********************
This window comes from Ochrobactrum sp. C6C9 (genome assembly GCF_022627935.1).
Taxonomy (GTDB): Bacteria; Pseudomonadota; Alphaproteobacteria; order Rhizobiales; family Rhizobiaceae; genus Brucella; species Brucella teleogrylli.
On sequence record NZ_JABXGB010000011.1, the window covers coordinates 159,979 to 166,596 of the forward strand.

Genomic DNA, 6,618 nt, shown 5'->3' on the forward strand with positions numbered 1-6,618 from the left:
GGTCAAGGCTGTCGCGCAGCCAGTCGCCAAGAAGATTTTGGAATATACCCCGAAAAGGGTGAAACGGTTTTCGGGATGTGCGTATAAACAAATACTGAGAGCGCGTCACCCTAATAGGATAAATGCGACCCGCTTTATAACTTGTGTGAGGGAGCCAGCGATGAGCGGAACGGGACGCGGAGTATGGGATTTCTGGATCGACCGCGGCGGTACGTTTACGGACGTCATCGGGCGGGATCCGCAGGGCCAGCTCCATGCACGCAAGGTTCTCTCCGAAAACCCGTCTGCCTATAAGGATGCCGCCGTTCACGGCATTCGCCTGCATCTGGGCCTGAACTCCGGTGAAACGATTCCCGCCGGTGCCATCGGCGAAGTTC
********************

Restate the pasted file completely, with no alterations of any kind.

This window comes from Ochrobactrum sp. C6C9 (genome assembly GCF_022627935.1).
Taxonomy (GTDB): Bacteria; Pseudomonadota; Alphaproteobacteria; order Rhizobiales; family Rhizobiaceae; genus Brucella; species Brucella teleogrylli.
On sequence record NZ_JABXGB010000011.1, the window covers coordinates 159,979 to 166,596 of the forward strand.

Genomic DNA, 6,618 nt, shown 5'->3' on the forward strand with positions numbered 1-6,618 from the left:
GGTCAAGGCTGTCGCGCAGCCAGTCGCCAAGAAGATTTTGGAATATACCCCGAAAAGGGTGAAACGGTTTTCGGGATGTGCGTATAAACAAATACTGAGAGCGCGTCACCCTAATAGGATAAATGCGACCCGCTTTATAACTTGTGTGAGGGAGCCAGCGATGAGCGGAACGGGACGCGGAGTATGGGATTTCTGGATCGACCGCGGCGGTACGTTTACGGACGTCATCGGGCGGGATCCGCAGGGCCAGCTCCATGCACGCAAGGTTCTCTCCGAAAACCCGTCTGCCTATAAGGATGCCGCCGTTCACGGCATTCGCCTGCATCTGGGCCTGAACTCCGGTGAAACGATTCCCGCCGGTGCCATCGGCGAAGTTC